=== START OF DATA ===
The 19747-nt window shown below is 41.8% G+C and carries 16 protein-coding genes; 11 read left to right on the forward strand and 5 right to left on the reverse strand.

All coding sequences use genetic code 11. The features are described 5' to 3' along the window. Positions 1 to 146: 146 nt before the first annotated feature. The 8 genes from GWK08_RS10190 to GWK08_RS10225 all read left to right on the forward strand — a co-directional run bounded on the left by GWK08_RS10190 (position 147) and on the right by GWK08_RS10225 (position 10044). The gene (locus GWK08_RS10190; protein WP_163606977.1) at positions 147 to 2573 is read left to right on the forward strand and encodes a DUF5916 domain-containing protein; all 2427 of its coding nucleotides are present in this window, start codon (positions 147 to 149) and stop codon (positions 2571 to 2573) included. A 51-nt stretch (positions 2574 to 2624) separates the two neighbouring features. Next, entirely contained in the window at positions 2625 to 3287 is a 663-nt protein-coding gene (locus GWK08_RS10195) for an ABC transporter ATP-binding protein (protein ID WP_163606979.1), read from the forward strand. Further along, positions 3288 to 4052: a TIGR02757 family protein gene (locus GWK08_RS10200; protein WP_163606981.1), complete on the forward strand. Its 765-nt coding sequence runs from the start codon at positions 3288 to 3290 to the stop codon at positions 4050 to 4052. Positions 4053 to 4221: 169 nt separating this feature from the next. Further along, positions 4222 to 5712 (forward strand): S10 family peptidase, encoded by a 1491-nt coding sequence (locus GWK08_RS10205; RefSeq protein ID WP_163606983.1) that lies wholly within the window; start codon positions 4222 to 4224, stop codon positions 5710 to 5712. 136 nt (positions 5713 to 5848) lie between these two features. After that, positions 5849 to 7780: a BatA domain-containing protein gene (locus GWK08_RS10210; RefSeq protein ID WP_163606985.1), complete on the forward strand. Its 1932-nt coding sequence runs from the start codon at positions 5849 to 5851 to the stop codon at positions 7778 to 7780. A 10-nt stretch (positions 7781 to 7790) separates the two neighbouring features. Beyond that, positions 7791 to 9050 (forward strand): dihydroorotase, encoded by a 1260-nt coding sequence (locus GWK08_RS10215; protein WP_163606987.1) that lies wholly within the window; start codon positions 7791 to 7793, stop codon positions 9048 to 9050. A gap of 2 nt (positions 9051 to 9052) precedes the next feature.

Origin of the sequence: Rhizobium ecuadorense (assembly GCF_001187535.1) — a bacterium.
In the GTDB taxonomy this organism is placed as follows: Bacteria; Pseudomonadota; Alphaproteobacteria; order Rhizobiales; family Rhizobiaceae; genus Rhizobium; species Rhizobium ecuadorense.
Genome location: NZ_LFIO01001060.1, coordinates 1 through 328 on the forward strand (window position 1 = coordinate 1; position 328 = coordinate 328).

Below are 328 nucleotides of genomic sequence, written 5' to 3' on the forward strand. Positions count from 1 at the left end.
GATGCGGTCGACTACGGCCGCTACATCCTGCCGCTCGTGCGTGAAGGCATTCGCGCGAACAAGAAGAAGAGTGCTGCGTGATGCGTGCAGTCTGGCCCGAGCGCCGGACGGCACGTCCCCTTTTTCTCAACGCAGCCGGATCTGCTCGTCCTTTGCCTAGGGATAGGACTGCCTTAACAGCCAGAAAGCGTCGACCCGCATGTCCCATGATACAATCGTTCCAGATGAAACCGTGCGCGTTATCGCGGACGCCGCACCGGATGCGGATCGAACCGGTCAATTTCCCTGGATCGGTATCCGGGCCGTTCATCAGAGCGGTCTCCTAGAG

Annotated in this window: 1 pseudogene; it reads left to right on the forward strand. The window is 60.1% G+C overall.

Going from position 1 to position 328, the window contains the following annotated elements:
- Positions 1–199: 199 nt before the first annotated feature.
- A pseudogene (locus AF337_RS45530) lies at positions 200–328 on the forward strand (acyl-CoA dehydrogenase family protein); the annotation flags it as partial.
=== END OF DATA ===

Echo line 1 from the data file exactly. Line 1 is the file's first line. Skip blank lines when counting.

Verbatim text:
The 19747-nt window shown below is 41.8% G+C and carries 16 protein-coding genes; 11 read left to right on the forward strand and 5 right to left on the reverse strand.